The Benicia – Martinez Bridge refers to three parallel bridges that cross the Carquinez Strait just west of Suisun Bay; the spans connect Benicia, California on the north side with Martinez, California on the south side.
The original 1.2-mile (1.9 km) deck truss bridge was completed in 1962 to replace the last car ferry service in the San Francisco Bay Area. The bridge of 1962 has seven lengths of 528 feet (161 m) and a vertical clearance of 138 feet (42 m), now carrying four lanes of southbound traffic, as well as a route for pedestrians and bikers. It was named George Miller Jr., Memorial Bridge in 1975, after the California state legislature George Miller Jr. A 1,7-mile (2,7 km) bridge was constructed next to it and opened on 25 August 2007 with five lanes of northbound traffic. In 2007, Congressman George Miller Benicia – Martinez Bridge was named after the U.S. Congressman George Miller, son of Miller Jr. The expense of the 1962 era was US$ 25 million and US$ 1.3 billion for the 2007 era. (Adjusted for inflation, equal to $211 million and $1.6 billion , respectively) The bridge is part of Interstate 680, a major transport link linking other heavily traveled motorways.
The Union Pacific Railroad Bridge, the first bridge at this site, was constructed between April 1929 and October 1930 by the Southern Pacific. Union Pacific and BNSF (tracking rights) use freight trains and 36 scheduled Amtrak passenger trains per weekday. Passenger trains include California Zephyr and Coast Starlight long-distance trains and Capitol Corridor bus services.
Construction started at the end of 2001 on a newer bridge east of and parallel to the railway bridge. It is approximately 1.7 miles (2.7 km) long. The new bridge has five lanes of northbound traffic. The older bridge underwent seismic retrofits and was converted from three lanes in each direction to four lanes of southbound traffic and a bicycle / pedestrian lane, part of the San Francisco Bay Trail. Construction of the bridge included a new toll plaza with nine toll booths, two open road tolling lanes and a carpool lane at the south end of the bridge, although tolls continue to be paid only for northbound traffic. The old toll plaza at the north end of the bridge had been demolished.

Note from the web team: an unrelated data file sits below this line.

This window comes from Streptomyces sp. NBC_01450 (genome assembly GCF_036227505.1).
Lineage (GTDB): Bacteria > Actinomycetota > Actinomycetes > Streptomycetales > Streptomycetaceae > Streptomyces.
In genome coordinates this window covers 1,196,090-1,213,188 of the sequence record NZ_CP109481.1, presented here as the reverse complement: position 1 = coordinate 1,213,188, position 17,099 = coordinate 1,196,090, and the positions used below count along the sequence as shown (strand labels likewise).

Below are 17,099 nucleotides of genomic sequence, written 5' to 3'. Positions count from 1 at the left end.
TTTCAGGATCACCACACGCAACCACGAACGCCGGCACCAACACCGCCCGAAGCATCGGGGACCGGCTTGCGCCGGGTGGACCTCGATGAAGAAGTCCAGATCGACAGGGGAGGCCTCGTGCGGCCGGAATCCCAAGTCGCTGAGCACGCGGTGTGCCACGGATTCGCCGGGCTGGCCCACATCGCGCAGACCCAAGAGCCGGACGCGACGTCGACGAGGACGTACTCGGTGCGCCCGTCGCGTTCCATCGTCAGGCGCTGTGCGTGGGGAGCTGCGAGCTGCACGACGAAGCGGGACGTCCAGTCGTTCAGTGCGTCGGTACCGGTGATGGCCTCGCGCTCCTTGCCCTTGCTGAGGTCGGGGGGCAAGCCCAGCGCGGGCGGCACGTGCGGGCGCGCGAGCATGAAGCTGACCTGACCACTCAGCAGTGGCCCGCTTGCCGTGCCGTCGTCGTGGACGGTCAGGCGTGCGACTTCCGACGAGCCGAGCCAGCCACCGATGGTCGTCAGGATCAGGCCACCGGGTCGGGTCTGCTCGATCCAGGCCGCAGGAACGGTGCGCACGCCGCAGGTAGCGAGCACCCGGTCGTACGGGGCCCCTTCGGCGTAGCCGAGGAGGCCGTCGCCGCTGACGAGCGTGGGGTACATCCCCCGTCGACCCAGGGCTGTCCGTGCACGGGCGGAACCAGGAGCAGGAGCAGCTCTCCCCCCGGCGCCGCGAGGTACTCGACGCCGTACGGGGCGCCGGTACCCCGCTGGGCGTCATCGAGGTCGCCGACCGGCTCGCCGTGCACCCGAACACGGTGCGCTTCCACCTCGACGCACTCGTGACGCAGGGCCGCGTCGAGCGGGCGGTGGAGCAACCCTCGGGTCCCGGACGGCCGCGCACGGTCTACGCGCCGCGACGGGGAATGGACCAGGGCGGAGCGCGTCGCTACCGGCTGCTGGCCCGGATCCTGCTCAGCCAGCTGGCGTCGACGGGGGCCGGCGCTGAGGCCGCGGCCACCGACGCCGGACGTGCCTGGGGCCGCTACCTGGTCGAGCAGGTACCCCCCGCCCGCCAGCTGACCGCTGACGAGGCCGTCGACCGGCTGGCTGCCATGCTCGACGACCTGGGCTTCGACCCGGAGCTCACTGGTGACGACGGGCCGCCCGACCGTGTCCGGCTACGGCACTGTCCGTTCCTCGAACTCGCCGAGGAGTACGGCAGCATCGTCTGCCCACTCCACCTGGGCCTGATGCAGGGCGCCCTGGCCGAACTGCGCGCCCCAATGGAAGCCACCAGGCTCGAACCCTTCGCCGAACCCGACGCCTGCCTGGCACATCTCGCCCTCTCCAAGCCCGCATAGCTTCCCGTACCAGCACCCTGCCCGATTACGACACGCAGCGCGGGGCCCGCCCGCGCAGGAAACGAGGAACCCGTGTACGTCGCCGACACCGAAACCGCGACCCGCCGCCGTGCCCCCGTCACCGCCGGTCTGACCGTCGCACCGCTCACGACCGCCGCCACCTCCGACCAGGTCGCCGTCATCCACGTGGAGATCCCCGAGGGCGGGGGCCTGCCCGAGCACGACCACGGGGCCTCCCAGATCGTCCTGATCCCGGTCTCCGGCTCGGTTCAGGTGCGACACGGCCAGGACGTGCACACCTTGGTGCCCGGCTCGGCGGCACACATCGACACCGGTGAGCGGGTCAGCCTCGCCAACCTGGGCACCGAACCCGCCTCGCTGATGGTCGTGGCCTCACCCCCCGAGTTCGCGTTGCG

The new toll plaza was retrofitted for open road tolling to promote the use of FasTrak. This involved the removal of 8 toll booths. The bridge is the largest segmental concrete bridge in California. The projected cost was $1.05 billion, and the actual cost was $1.3 billion. The initial estimated cost was about $300 million, notable for its large construction delay and large over-cost (over $1 billion). The cost of the project overshadowed the demolition of the Cypress Highway section of Interstate 880. The new bridge opened at 10:30 p.m. on 25 August 2007.
The tolls are received only from the northbound traffic at the toll plaza on the south side of the bridge. The toll rate for passenger cars is $6 as of January 1 , 2019. Carpool vehicles carrying three or more persons or motorcycles pay a reduced toll of $3.00 during peak traffic hours. For vehicles with more than two axles, the toll rate is $6 per axle.Drivers can either pay by cash or use the FasTrak electronic toll collection system. Credit cards are not approved for payment purposes.
The toll plaza has nine lanes with toll booths and nine other lanes with open road tolls (ORT) in two areas. There are two travel lanes and four shoulder lanes in one ORT zone. The other ORT zone has a carpool drive lane and two shoulder lanes. This bridge is the first open road tolling facility in Northern California and the first open road tolling bridge in California.
This amazing landmark is just one of the many must-see sights you don’t want to miss in Martinez, California:
John Muir National Historic Site
Radke Martinez Regional Shoreline Park
Briones Regional Park
Hidden Lakes Park
All of these wonderful attractions are located just a short distance from our location located at 111 Arthur Road in the Vine Hill neighborhood of Martinez! Stop by for a visit anytime!